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Sizing System Side Header Pipes for Hydraulic Separation of Circulators

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StewBrewer
StewBrewer Member Posts: 10
I am sizing the headers for the system side of a 4-pipe buffer tank with 5 circulators drawing from the header. Sources say the velocity of the water in the header resulting from the combined gpm of the 5 circulators should be: “less than 2 fps”. At 2 fps, a 2 inch copper header carries a 20 gpm max and a 2.5 inch a 30 gpm max.
Is this “less than 2fps” basis for header pipe size selection for hydraulic separation overly conservative at pipe sizes of 2 inch and above?
If it is overly conservative, at what gpm level above 20 would it be necessary to switch from 2 inch to 2.5 inch to maintain hydraulic separation of the circulators?

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  • Jamie Hall
    Jamie Hall Member Posts: 23,544
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    The reason for a velocity restriction is not to maintain hydraulic separation -- the velocity is quite irrelevant to that -- but to keep headloos, noise, and pipe erosion under control. 2 feet per second as a maximum is a handy number to use as a standard for that, that's all.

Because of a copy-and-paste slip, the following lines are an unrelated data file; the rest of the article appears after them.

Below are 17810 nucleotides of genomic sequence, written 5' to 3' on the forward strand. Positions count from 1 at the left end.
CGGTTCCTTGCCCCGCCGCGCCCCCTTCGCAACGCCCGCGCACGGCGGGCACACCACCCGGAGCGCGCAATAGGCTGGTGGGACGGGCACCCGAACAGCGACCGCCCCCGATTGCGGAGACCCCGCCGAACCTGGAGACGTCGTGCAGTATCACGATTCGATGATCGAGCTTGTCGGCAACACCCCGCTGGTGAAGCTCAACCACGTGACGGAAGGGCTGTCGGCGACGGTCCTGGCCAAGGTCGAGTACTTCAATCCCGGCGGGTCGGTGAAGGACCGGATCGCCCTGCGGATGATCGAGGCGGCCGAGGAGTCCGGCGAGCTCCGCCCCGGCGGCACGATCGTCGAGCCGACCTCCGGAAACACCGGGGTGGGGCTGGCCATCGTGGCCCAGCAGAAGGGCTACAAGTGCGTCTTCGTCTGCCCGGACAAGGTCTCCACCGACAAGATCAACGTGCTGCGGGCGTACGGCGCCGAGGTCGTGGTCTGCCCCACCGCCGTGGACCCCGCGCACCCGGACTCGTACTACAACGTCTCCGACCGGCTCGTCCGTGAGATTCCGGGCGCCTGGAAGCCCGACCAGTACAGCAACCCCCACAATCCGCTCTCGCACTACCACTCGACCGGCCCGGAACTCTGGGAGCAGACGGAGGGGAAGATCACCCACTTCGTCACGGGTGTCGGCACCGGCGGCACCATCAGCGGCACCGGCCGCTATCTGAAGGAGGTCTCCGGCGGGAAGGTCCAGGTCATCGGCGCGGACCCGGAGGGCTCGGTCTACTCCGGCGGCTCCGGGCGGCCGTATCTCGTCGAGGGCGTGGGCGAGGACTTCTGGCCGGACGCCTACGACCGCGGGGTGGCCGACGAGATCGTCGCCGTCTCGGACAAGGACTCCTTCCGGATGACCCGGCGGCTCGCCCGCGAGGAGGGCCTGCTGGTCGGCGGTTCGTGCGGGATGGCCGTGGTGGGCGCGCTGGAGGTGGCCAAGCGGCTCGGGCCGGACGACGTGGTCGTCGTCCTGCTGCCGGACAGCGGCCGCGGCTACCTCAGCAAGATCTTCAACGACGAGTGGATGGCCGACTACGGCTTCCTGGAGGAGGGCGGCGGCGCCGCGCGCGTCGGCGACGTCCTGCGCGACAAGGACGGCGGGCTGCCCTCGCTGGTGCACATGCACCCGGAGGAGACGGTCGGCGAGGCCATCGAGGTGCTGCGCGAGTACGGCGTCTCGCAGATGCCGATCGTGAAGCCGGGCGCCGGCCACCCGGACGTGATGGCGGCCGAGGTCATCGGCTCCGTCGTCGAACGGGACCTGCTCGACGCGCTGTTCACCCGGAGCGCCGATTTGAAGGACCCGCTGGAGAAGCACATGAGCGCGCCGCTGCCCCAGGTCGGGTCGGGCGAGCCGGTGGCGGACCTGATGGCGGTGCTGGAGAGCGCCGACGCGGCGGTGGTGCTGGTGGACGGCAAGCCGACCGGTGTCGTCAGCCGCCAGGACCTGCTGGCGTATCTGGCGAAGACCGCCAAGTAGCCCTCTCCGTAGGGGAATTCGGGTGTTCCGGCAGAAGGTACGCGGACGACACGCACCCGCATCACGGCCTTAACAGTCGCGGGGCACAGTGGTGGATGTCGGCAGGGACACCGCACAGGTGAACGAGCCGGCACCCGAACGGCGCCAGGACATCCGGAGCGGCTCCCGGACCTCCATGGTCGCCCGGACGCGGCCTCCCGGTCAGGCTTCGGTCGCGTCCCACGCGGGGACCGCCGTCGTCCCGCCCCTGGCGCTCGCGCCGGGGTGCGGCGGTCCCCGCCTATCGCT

Br. Jamie, osb
    Building superintendent/caretaker, 7200 sq. ft. historic house museum with dependencies in New England
  • hot_rod
    hot_rod Member Posts: 22,353
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    2- 4 fps is acceptable, lower is better., So if you are on the borderline, accept a bit higher velocity compared to a doubling in price of pipe, insulation and fittings, maybe.

    Same applies to sizing a sep, we show suggested sizing based on velocity inside the sep.
    There is some wiggle room. We test all our designs on a bench with velocities well beyond standard best practice recommendations.

    As for the generous header size reccomendation. Two things we want are adequate flow capacity to all zones circulators running, but the "generous" size also provides separation between one pump to another on that header. There is a separation function of sorts happening between the connections.

    Notice on this header different size/ capacity circulators. Could be a blend of high head and low head circs getting along.

    Be aware of Sep knockoffs that don't seem to be following the 3-1 rule on that barrel dimension. Without that critical dimension you will get flow out to the secondary. Just as you do with closely spaced tees with too much dimension between the tees. It leaves the installer trying to deal with ghost flow challenges.
    Bob "hot rod" Rohr
    trainer for Caleffi NA
    Living the hydronic dream
    Zman
  • StewBrewer
    StewBrewer Member Posts: 10
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    Okay, so lower header fps is better, but do you think the 5 circs will still function correctly if they are ever all running at the same time as long as we are in the lower half (2-3 fps, 20-30 gpm) of the acceptable range on a 2 inch header.

    Would be nice to avoid building headers with those 2.5 inch pipes and fittings!